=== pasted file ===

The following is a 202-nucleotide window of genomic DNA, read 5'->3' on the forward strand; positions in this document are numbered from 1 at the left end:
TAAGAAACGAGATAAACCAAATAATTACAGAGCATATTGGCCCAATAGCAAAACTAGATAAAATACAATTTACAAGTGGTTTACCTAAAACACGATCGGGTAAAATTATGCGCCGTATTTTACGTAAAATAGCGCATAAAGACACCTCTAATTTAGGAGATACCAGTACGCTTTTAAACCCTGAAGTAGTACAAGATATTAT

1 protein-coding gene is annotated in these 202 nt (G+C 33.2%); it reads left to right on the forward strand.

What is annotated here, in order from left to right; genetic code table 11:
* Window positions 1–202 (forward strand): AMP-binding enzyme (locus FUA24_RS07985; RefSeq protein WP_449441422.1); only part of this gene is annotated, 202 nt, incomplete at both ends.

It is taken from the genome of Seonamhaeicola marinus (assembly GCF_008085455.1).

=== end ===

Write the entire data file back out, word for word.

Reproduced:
The following is a 202-nucleotide window of genomic DNA, read 5'->3' on the forward strand; positions in this document are numbered from 1 at the left end:
TAAGAAACGAGATAAACCAAATAATTACAGAGCATATTGGCCCAATAGCAAAACTAGATAAAATACAATTTACAAGTGGTTTACCTAAAACACGATCGGGTAAAATTATGCGCCGTATTTTACGTAAAATAGCGCATAAAGACACCTCTAATTTAGGAGATACCAGTACGCTTTTAAACCCTGAAGTAGTACAAGATATTAT

1 protein-coding gene is annotated in these 202 nt (G+C 33.2%); it reads left to right on the forward strand.

What is annotated here, in order from left to right; genetic code table 11:
* Window positions 1–202 (forward strand): AMP-binding enzyme (locus FUA24_RS07985; RefSeq protein WP_449441422.1); only part of this gene is annotated, 202 nt, incomplete at both ends.

It is taken from the genome of Seonamhaeicola marinus (assembly GCF_008085455.1).